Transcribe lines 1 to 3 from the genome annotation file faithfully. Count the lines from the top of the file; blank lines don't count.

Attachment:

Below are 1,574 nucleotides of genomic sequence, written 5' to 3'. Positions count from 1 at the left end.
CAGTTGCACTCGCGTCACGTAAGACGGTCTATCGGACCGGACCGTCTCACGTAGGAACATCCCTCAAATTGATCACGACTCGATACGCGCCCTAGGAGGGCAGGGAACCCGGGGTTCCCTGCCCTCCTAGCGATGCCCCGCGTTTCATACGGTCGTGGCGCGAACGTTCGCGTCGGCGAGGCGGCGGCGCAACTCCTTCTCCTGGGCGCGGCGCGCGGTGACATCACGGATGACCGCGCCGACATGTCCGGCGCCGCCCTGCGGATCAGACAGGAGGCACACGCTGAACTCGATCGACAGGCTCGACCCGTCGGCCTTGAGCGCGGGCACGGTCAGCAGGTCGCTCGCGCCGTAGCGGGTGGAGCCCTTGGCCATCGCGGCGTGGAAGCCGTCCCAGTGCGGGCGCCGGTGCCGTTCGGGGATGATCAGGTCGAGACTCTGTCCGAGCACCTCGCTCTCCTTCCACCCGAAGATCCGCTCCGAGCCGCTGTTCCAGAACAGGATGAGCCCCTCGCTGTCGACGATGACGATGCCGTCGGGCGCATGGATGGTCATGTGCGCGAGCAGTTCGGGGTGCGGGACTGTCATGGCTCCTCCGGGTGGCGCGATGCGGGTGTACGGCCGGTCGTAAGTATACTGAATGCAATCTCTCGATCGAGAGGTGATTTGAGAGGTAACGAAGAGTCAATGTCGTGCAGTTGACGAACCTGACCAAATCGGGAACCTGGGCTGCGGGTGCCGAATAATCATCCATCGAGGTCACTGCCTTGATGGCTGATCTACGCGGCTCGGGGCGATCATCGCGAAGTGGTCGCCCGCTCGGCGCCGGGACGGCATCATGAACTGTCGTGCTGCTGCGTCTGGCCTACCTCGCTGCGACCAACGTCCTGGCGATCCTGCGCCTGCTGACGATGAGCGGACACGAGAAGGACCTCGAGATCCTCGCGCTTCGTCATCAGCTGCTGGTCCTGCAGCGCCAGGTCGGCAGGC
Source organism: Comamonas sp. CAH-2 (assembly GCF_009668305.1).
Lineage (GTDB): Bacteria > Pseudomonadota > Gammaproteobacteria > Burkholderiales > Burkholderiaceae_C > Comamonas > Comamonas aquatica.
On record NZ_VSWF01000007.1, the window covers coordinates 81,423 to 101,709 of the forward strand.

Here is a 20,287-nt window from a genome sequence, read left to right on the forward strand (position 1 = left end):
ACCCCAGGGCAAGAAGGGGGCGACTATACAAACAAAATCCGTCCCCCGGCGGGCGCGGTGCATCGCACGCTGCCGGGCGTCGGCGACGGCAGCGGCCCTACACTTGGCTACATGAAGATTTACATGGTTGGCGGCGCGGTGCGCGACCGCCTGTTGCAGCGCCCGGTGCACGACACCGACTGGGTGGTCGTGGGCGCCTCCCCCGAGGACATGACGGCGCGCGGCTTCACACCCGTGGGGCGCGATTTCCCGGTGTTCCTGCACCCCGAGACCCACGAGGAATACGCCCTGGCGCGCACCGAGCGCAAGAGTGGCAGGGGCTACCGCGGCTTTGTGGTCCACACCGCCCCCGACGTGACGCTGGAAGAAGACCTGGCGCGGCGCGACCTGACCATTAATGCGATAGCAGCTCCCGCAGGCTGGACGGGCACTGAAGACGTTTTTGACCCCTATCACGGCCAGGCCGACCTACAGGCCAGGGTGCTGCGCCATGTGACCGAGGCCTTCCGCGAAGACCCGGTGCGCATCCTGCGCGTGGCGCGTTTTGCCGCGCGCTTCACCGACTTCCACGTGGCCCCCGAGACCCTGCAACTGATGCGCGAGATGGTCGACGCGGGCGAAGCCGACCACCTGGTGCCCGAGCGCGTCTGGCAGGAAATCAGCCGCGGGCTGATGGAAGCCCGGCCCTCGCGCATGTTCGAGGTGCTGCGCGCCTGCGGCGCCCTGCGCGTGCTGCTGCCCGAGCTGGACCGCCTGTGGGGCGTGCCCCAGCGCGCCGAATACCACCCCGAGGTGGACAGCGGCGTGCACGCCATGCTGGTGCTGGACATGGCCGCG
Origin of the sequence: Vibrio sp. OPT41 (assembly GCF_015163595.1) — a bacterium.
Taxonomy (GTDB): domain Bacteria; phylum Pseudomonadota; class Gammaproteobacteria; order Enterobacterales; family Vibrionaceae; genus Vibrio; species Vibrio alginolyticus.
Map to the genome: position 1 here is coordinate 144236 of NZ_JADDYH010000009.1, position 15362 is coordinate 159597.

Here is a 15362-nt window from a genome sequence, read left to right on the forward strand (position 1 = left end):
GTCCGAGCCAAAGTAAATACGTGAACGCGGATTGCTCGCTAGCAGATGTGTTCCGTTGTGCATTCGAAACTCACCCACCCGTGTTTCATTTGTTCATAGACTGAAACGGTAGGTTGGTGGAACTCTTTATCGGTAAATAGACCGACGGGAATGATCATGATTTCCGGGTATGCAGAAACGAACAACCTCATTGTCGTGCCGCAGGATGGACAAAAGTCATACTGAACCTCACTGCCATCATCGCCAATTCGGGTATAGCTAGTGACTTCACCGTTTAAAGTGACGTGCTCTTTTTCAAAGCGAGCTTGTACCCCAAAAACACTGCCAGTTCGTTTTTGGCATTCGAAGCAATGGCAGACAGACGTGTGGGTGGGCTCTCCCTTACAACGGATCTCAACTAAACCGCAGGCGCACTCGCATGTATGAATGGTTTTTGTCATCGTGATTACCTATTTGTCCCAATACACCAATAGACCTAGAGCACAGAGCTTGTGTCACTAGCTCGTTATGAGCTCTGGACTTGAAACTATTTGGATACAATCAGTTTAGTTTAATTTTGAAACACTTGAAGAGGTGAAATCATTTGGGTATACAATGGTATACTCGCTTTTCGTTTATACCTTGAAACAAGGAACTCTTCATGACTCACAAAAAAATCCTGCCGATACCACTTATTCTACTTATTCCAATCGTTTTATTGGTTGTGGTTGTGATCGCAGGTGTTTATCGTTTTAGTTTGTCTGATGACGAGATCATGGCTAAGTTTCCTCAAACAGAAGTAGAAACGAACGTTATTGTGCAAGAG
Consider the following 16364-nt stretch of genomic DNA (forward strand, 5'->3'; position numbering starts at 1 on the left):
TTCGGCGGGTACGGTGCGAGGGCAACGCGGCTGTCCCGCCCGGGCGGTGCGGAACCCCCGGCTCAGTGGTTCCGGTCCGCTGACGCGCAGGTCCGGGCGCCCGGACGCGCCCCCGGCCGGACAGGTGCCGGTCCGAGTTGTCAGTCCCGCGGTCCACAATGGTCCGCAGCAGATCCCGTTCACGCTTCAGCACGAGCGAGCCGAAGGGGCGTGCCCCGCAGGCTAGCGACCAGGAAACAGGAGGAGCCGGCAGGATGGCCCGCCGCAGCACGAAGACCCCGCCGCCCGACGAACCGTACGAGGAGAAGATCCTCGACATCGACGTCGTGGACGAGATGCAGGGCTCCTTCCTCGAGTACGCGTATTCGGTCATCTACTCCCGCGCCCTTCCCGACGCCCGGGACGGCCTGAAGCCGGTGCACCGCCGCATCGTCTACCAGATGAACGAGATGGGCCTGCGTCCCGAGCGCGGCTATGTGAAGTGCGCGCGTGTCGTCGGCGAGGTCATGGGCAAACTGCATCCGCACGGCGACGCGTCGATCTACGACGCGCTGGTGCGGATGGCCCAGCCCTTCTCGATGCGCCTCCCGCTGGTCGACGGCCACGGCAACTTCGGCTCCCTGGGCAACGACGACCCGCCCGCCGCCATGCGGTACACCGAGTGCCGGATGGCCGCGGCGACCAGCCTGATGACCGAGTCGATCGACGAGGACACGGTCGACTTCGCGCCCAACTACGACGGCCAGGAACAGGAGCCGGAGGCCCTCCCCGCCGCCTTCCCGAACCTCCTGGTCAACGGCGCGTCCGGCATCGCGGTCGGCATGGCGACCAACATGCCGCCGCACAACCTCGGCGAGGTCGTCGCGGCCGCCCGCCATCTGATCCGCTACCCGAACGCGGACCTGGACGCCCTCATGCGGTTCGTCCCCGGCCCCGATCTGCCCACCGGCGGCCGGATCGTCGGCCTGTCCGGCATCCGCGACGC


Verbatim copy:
Below are 1,574 nucleotides of genomic sequence, written 5' to 3'. Positions count from 1 at the left end.
CAGTTGCACTCGCGTCACGTAAGACGGTCTATCGGACCGGACCGTCTCACGTAGGAACATCCCTCAAATTGATCACGACTCGATACGCGCCCTAGGAGGGCAGGGAACCCGGGGTTCCCTGCCCTCCTAGCGATGCCCCGCGTTTCATACGGTCGTGGCGCGAACGTTCGCGTCGGCGAGGCGGCGGCGCAACTCCTTCTCCTGGGCGCGGCGCGCGGTGACATCACGGATGACCGCGCCGACATGTCCGGCGCCGCCCTGCGGATCAGACAGGAGGCACACGCTGAACTCGATCGACAGGCTCGACCCGTCGGCCTTGAGCGCGGGCACGGTCAGCAGGTCGCTCGCGCCGTAGCGGGTGGAGCCCTTGGCCATCGCGGCGTGGAAGCCGTCCCAGTGCGGGCGCCGGTGCCGTTCGGGGATGATCAGGTCGAGACTCTGTCCGAGCACCTCGCTCTCCTTCCACCCGAAGATCCGCTCCGAGCCGCTGTTCCAGAACAGGATGAGCCCCTCGCTGTCGACGATGACGATGCCGTCGGGCGCATGGATGGTCATGTGCGCGAGCAGTTCGGGGTGCGGGACTGTCATGGCTCCTCCGGGTGGCGCGATGCGGGTGTACGGCCGGTCGTAAGTATACTGAATGCAATCTCTCGATCGAGAGGTGATTTGAGAGGTAACGAAGAGTCAATGTCGTGCAGTTGACGAACCTGACCAAATCGGGAACCTGGGCTGCGGGTGCCGAATAATCATCCATCGAGGTCACTGCCTTGATGGCTGATCTACGCGGCTCGGGGCGATCATCGCGAAGTGGTCGCCCGCTCGGCGCCGGGACGGCATCATGAACTGTCGTGCTGCTGCGTCTGGCCTACCTCGCTGCGACCAACGTCCTGGCGATCCTGCGCCTGCTGACGATGAGCGGACACGAGAAGGACCTCGAGATCCTCGCGCTTCGTCATCAGCTGCTGGTCCTGCAGCGCCAGGTCGGCAGGC
Source organism: Comamonas sp. CAH-2 (assembly GCF_009668305.1).